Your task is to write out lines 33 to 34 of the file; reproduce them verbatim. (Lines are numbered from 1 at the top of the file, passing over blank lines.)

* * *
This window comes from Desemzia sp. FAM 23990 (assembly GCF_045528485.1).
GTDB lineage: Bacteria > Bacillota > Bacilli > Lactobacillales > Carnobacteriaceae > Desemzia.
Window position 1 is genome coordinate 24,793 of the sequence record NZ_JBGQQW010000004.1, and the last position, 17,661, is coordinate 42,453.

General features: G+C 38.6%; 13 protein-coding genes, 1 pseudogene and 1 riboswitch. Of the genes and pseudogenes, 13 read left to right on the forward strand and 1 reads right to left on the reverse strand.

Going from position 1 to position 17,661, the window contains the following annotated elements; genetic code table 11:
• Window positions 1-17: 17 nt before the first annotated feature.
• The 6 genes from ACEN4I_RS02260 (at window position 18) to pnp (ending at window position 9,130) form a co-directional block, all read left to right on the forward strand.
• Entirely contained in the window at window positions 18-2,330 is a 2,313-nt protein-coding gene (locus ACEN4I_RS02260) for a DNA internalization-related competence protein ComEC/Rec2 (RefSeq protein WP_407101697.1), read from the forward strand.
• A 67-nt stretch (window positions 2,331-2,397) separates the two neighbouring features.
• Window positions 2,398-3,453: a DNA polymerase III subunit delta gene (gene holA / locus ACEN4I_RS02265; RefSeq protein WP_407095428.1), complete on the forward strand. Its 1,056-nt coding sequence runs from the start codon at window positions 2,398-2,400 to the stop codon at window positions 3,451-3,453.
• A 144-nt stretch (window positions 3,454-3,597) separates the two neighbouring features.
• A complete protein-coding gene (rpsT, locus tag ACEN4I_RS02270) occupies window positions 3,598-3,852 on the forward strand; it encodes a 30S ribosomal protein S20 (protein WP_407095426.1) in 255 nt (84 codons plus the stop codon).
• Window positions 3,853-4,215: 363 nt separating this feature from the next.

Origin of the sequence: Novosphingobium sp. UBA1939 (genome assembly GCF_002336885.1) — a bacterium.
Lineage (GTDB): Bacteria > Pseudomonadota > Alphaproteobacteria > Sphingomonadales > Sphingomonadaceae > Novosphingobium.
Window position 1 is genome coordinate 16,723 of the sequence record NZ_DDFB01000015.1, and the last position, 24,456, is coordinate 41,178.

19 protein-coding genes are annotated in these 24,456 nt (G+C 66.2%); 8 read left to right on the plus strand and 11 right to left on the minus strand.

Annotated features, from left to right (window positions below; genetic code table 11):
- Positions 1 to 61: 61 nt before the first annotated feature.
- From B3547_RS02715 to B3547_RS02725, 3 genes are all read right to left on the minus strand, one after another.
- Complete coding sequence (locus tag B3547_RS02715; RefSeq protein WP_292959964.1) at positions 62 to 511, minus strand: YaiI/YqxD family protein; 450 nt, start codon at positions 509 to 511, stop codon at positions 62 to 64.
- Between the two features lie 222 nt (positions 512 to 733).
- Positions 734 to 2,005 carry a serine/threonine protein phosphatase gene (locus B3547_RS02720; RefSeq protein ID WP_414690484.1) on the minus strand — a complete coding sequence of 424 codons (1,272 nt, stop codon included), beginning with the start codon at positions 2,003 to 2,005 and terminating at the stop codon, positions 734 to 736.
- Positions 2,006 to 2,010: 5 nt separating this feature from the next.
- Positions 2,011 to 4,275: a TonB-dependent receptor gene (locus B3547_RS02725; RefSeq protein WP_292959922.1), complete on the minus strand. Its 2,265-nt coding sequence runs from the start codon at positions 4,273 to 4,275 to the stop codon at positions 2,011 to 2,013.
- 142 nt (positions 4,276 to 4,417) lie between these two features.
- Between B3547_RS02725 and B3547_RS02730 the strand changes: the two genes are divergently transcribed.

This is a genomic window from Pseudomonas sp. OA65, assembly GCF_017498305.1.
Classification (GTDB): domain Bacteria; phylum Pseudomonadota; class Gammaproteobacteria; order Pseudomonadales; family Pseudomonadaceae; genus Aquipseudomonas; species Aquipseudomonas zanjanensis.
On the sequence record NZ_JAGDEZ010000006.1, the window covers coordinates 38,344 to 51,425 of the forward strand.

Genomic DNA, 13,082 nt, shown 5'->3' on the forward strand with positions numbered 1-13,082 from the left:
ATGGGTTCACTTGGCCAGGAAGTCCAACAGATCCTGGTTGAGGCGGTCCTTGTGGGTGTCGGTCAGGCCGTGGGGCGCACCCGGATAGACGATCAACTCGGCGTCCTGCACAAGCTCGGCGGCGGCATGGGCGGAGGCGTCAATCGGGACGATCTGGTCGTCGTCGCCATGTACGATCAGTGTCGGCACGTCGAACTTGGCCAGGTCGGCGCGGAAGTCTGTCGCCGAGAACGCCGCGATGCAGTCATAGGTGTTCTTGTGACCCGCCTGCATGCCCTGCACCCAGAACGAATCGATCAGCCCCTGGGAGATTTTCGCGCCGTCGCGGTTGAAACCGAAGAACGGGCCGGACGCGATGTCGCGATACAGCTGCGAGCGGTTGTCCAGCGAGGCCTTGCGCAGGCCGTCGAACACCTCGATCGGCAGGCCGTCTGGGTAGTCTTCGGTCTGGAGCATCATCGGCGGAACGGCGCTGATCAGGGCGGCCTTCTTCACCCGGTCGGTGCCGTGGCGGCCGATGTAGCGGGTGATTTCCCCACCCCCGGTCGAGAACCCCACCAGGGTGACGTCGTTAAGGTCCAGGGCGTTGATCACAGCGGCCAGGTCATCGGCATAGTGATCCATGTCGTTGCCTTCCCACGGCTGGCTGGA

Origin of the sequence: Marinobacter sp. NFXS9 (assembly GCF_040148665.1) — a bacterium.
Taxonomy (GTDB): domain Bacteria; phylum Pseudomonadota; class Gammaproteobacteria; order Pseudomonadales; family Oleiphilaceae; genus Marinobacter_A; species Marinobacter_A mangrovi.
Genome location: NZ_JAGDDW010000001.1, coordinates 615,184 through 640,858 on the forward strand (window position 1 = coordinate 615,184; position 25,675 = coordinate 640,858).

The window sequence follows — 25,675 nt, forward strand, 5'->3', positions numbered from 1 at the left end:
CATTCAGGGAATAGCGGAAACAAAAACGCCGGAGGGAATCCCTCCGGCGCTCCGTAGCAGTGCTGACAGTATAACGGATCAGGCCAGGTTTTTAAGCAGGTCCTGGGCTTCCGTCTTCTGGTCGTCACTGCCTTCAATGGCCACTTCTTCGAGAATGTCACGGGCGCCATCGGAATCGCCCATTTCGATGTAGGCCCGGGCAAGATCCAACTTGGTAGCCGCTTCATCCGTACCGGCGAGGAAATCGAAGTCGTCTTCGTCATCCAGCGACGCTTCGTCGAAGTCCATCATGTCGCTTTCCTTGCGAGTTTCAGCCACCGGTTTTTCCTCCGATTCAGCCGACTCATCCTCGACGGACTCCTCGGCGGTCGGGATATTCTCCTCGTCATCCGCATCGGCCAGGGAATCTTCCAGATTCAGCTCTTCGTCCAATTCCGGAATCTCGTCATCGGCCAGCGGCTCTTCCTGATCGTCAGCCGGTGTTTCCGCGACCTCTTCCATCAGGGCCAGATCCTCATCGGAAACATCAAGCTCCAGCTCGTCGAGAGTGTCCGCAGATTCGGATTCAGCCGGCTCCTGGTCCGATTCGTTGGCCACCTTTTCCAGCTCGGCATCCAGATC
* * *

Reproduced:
Origin of the sequence: Marinobacter sp. NFXS9 (assembly GCF_040148665.1) — a bacterium.
Taxonomy (GTDB): domain Bacteria; phylum Pseudomonadota; class Gammaproteobacteria; order Pseudomonadales; family Oleiphilaceae; genus Marinobacter_A; species Marinobacter_A mangrovi.